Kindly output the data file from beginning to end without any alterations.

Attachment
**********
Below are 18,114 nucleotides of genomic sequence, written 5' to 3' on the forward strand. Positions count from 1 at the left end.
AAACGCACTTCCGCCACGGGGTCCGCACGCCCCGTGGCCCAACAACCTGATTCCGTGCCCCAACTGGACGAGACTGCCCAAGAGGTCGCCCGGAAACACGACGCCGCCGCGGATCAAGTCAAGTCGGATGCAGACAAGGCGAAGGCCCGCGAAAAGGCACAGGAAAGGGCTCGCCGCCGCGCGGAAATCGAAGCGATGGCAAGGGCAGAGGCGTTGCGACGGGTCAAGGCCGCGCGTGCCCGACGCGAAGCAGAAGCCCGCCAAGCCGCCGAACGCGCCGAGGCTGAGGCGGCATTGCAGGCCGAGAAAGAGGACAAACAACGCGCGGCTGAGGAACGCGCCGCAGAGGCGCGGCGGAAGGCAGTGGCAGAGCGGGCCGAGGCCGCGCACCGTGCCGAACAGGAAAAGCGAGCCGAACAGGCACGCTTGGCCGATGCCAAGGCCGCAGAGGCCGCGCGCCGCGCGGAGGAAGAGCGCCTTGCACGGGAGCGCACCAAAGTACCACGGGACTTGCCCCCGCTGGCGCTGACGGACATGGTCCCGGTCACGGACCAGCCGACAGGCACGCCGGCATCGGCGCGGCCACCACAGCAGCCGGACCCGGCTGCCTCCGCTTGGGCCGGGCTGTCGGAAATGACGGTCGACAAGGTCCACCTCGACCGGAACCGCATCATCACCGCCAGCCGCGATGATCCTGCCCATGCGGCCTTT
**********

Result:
Below are 18,114 nucleotides of genomic sequence, written 5' to 3' on the forward strand. Positions count from 1 at the left end.
AAACGCACTTCCGCCACGGGGTCCGCACGCCCCGTGGCCCAACAACCTGATTCCGTGCCCCAACTGGACGAGACTGCCCAAGAGGTCGCCCGGAAACACGACGCCGCCGCGGATCAAGTCAAGTCGGATGCAGACAAGGCGAAGGCCCGCGAAAAGGCACAGGAAAGGGCTCGCCGCCGCGCGGAAATCGAAGCGATGGCAAGGGCAGAGGCGTTGCGACGGGTCAAGGCCGCGCGTGCCCGACGCGAAGCAGAAGCCCGCCAAGCCGCCGAACGCGCCGAGGCTGAGGCGGCATTGCAGGCCGAGAAAGAGGACAAACAACGCGCGGCTGAGGAACGCGCCGCAGAGGCGCGGCGGAAGGCAGTGGCAGAGCGGGCCGAGGCCGCGCACCGTGCCGAACAGGAAAAGCGAGCCGAACAGGCACGCTTGGCCGATGCCAAGGCCGCAGAGGCCGCGCGCCGCGCGGAGGAAGAGCGCCTTGCACGGGAGCGCACCAAAGTACCACGGGACTTGCCCCCGCTGGCGCTGACGGACATGGTCCCGGTCACGGACCAGCCGACAGGCACGCCGGCATCGGCGCGGCCACCACAGCAGCCGGACCCGGCTGCCTCCGCTTGGGCCGGGCTGTCGGAAATGACGGTCGACAAGGTCCACCTCGACCGGAACCGCATCATCACCGCCAGCCGCGATGATCCTGCCCATGCGGCCTTT